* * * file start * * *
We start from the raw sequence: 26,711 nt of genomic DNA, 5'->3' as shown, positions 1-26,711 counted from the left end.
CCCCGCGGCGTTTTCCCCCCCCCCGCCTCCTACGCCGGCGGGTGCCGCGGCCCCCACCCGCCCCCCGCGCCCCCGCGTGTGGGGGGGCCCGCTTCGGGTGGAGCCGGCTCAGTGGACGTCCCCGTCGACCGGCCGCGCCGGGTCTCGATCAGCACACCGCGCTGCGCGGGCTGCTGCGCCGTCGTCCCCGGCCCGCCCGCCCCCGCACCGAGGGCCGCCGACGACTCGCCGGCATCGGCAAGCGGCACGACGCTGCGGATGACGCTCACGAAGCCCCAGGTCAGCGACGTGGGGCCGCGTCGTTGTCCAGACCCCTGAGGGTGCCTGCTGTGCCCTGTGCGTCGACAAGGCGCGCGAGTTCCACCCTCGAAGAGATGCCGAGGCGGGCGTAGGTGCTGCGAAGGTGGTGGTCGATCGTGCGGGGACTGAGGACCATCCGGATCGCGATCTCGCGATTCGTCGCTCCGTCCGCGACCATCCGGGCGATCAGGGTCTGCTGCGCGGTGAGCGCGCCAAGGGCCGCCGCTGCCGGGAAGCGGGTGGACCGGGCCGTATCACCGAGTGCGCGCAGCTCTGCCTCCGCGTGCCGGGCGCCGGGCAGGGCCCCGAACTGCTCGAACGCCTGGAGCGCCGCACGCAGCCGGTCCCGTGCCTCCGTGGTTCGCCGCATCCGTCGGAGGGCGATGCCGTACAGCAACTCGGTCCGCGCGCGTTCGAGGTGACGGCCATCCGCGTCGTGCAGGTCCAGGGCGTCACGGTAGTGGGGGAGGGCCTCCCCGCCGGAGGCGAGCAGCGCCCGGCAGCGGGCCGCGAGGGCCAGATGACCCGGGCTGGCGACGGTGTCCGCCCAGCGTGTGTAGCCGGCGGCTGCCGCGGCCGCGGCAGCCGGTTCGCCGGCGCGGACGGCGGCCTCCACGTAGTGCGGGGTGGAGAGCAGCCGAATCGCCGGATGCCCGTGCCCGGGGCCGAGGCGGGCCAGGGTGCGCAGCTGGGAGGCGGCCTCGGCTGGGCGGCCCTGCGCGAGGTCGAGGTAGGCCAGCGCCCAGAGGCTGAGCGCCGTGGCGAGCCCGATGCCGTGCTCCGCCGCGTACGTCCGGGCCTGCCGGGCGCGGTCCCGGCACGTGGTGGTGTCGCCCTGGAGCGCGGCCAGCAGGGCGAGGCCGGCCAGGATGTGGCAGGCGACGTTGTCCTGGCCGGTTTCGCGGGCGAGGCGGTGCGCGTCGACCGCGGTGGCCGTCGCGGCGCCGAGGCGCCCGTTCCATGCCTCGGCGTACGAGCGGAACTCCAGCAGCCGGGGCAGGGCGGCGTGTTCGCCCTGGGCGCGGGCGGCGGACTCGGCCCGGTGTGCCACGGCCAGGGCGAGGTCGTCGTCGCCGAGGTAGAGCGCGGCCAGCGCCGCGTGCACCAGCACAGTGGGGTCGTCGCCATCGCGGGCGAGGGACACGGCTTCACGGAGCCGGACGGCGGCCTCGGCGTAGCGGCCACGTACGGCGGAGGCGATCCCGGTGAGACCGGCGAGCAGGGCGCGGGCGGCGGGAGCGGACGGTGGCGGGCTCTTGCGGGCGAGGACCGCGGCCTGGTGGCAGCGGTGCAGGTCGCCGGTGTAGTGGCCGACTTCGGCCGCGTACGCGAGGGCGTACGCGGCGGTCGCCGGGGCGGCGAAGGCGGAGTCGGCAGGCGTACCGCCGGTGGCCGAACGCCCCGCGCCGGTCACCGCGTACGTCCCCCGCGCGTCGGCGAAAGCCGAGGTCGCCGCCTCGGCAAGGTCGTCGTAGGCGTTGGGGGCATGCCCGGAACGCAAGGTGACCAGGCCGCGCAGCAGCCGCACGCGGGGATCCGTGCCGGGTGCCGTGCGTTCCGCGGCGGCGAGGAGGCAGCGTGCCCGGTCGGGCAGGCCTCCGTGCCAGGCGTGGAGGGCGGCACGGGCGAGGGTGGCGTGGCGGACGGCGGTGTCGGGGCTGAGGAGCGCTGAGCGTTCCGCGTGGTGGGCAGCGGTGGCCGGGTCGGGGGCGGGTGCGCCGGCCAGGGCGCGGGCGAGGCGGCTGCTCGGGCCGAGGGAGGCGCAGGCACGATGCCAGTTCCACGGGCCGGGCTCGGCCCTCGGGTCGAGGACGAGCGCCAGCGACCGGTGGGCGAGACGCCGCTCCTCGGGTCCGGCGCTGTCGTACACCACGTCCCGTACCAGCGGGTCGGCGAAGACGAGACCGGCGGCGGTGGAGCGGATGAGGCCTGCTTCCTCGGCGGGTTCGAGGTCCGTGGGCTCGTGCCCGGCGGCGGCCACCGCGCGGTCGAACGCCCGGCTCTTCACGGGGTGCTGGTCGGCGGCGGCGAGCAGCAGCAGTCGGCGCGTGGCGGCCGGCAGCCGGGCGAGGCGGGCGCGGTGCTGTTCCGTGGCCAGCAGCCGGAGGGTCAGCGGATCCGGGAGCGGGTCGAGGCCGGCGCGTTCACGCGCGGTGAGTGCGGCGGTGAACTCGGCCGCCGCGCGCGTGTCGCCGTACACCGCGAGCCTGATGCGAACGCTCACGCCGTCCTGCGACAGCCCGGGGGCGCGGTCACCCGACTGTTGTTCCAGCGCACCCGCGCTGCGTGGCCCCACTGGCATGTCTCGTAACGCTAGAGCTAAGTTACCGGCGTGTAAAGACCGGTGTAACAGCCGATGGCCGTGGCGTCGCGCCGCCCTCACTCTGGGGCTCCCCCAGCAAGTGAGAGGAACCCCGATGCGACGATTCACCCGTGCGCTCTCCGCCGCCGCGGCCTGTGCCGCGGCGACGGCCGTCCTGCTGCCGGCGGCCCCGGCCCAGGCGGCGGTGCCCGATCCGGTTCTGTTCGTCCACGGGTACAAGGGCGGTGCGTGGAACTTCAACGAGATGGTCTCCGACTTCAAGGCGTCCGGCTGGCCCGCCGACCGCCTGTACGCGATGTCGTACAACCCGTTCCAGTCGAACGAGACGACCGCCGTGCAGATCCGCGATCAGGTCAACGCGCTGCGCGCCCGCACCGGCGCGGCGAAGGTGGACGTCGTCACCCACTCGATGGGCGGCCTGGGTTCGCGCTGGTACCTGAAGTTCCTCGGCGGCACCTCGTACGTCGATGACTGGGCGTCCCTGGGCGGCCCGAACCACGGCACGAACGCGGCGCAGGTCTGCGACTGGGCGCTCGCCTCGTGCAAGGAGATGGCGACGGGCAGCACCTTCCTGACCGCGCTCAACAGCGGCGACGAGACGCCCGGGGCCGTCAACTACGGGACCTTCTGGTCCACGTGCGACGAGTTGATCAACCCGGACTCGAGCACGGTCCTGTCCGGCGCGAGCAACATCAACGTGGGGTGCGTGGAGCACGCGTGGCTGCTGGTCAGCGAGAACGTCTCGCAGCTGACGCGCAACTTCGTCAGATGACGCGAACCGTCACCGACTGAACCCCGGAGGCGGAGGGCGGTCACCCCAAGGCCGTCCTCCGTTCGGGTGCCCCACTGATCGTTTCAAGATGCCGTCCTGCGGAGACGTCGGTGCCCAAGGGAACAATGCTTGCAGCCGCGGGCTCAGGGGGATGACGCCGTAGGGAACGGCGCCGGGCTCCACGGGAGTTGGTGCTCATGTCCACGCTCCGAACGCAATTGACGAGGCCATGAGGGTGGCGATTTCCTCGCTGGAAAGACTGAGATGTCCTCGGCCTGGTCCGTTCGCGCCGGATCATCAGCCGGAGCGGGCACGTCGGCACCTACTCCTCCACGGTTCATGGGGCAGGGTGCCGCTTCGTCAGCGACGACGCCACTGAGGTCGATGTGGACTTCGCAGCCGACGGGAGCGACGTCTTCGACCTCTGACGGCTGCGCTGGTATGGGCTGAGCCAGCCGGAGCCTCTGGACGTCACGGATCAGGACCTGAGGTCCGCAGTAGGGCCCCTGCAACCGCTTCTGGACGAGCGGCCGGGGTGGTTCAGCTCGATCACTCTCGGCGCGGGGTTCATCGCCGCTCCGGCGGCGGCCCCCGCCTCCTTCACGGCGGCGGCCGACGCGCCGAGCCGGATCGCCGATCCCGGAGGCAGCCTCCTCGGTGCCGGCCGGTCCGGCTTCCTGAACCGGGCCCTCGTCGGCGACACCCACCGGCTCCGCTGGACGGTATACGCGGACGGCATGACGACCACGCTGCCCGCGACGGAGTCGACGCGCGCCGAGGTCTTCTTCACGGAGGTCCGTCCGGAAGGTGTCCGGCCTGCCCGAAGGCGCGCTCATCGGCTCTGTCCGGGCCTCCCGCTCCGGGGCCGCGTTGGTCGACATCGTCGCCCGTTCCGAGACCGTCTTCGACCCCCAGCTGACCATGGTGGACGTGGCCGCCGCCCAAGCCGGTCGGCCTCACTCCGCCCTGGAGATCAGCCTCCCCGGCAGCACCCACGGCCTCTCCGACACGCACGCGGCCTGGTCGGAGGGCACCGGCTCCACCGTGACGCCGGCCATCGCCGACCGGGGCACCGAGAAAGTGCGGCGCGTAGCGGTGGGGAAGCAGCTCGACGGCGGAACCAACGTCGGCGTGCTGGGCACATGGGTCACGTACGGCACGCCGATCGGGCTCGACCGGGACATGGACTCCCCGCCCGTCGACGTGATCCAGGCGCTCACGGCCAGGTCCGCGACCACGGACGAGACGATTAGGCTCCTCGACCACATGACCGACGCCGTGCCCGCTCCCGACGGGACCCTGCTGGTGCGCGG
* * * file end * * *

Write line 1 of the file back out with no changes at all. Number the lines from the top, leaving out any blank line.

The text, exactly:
We start from the raw sequence: 26,711 nt of genomic DNA, 5'->3' as shown, positions 1-26,711 counted from the left end.